322 F2d 308 Petty v. Porter
322 F.2d 308
Annie Mae PETTY, Plaintiff-Appellant,
Harry PORTER, Defendant-Appellee.
United States Court of Appeals Sixth Circuit.
September 10, 1963.
Wade Leonard, Rossville, Ga., and John S. Wrinkle, Chattanooga, Tenn., for appellant.
Ray H. Moseley, Chattanooga, Tenn. (Noone, Moseley & McMurray, Chattanooga, Tenn., on the brief), for appellee.
Before CECIL, Chief Judge, MILLER, Circuit Judge, and PECK, District Judge.
CECIL, Chief Judge.
This cause of action grows out of a collision, in the State of Georgia, between a Chevrolet milk truck driven by Herman Petty, the plaintiff-appellant's decedent, and a 1957 Mark II Continental automobile driven by Harry Porter, defendant-appellee. The drivers will be referred to as the decedent and defendant, respectively.
At the time of the accident, the defendant was driving north on U. S. Highway 27, a through highway, and the decedent was driving west on intersecting Georgia Highway 2. Both highways at the point of their intersection, where the accident occurred, are within the boundaries of Chickamauga National Military Park. The State of Georgia ceded exclusive rights to this area to the United States Government in 1927. Pursuant to the rule-making power conferred by Congress (Section 3, Title 16 U.S.C.) the Secretary of Interior promulgated rules for the government of the park which provided, among other things, for the erection of stop signs. At the time of this accident there was a stop sign on Georgia Highway 2 at the intersection with U. S. 27. The decedent drove from Georgia Highway 2 onto U. S. 27 without stopping and was killed as a result of the collision which ensued.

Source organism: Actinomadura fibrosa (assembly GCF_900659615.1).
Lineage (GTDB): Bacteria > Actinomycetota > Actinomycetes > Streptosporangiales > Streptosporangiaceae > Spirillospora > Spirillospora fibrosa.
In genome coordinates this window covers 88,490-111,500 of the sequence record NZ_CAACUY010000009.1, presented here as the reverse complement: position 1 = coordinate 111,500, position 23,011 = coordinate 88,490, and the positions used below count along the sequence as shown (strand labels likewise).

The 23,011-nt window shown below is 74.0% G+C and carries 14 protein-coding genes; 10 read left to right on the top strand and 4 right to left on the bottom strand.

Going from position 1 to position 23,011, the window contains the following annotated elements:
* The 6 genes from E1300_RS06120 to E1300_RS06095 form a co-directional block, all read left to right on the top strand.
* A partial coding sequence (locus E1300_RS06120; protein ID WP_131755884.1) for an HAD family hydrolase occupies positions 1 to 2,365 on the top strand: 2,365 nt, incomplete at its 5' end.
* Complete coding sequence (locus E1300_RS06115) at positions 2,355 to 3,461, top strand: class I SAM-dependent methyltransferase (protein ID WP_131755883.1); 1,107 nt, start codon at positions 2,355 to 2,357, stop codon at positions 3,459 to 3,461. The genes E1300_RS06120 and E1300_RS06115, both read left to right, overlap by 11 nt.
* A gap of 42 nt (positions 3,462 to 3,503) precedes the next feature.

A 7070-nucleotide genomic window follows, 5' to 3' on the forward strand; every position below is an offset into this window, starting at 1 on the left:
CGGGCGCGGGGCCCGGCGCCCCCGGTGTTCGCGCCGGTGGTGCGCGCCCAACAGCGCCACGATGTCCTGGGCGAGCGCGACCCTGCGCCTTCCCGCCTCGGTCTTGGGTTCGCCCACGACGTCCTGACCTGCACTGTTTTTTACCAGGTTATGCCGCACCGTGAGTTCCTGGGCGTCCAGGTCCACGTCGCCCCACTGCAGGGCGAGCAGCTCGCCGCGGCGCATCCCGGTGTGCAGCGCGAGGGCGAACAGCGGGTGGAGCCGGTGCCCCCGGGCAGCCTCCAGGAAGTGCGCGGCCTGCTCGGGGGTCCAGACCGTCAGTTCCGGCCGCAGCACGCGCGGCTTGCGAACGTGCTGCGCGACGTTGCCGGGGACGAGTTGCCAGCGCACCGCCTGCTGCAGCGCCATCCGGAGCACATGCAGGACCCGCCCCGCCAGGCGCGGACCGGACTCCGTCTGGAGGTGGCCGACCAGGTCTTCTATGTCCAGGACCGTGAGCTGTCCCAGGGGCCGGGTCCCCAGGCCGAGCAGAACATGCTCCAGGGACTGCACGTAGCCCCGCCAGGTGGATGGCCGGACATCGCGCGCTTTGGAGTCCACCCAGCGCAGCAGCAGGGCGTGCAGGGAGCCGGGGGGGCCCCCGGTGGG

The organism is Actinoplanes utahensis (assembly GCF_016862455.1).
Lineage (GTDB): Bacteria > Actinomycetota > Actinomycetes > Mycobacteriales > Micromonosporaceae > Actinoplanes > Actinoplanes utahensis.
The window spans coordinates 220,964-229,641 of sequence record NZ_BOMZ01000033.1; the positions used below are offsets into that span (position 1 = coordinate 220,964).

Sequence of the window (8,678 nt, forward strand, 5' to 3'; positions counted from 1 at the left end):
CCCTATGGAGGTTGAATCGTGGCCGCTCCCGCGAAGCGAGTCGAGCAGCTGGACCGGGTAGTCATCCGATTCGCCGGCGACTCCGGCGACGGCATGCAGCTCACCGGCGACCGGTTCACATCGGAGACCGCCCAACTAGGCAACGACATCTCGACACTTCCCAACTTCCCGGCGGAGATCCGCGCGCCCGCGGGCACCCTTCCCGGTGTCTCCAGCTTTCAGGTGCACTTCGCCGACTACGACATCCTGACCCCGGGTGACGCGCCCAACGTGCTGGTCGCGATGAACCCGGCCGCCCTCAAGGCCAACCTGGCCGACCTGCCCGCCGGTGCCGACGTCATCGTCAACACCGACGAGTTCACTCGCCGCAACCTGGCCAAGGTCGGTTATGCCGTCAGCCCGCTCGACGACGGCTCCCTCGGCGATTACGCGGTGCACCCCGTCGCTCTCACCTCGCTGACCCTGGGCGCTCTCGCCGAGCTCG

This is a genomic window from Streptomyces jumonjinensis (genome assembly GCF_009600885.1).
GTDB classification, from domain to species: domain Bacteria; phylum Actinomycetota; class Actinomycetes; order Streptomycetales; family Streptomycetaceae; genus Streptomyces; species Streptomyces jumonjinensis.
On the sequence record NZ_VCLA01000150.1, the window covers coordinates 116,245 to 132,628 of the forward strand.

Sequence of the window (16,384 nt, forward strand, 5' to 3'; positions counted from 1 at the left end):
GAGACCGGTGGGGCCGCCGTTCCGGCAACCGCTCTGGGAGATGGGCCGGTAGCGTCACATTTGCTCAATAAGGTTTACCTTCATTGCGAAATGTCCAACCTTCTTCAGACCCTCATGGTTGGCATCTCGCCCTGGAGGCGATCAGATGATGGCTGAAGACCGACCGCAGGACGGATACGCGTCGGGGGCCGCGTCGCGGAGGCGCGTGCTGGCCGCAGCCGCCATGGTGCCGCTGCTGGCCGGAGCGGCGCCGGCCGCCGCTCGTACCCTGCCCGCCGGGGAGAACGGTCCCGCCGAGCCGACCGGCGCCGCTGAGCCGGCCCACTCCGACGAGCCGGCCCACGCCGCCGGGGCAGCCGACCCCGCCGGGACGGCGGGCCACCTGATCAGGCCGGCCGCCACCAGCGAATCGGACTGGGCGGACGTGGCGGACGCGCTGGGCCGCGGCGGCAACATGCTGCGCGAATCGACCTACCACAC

Annie Mae Petty, mother of the decedent and plaintiff-appellant, brought the action now before us on appeal in the United States District Court for the Eastern District of Tennessee. The action was for damages based on the wrongful death of the decedent under Georgia law. Jurisdiction was invoked by virtue of diversity of citizenship. (Section 1332, Title 28 U.S.C.) The case was tried to a jury and a verdict was returned in favor of the defendant. Judgment of dismissal of the complaint was entered on the verdict.
Questions concerning the negligence of the defendant and contributory negligence of the deceased, as well as all other questions concerning the nature of the accident and how it happened, are factual questions and were properly submitted to the jury. Counsel for the appellant make fourteen assignments of error, twelve of which relate to instructions to the jury.
One of the claims of the appellant is that the trial judge erred in refusing to give special request to charge No. 5.1 The subject of this charge is virtually the keystone to appellant's case and the appellant's right to recovery largely depends on the adoption by the court of the legal theory set forth therein.
The substance of this charge is not a correct statement of the law even assuming Georgia Code Section 68-1650, (a) and (b), were applicable to the facts in the case at bar. The language of the charge is vague and confusing. If the jury could have understood the meaning it was intended to convey and would have followed it, a verdict for the appellant would have been inescapable because the defendant approached from the left side.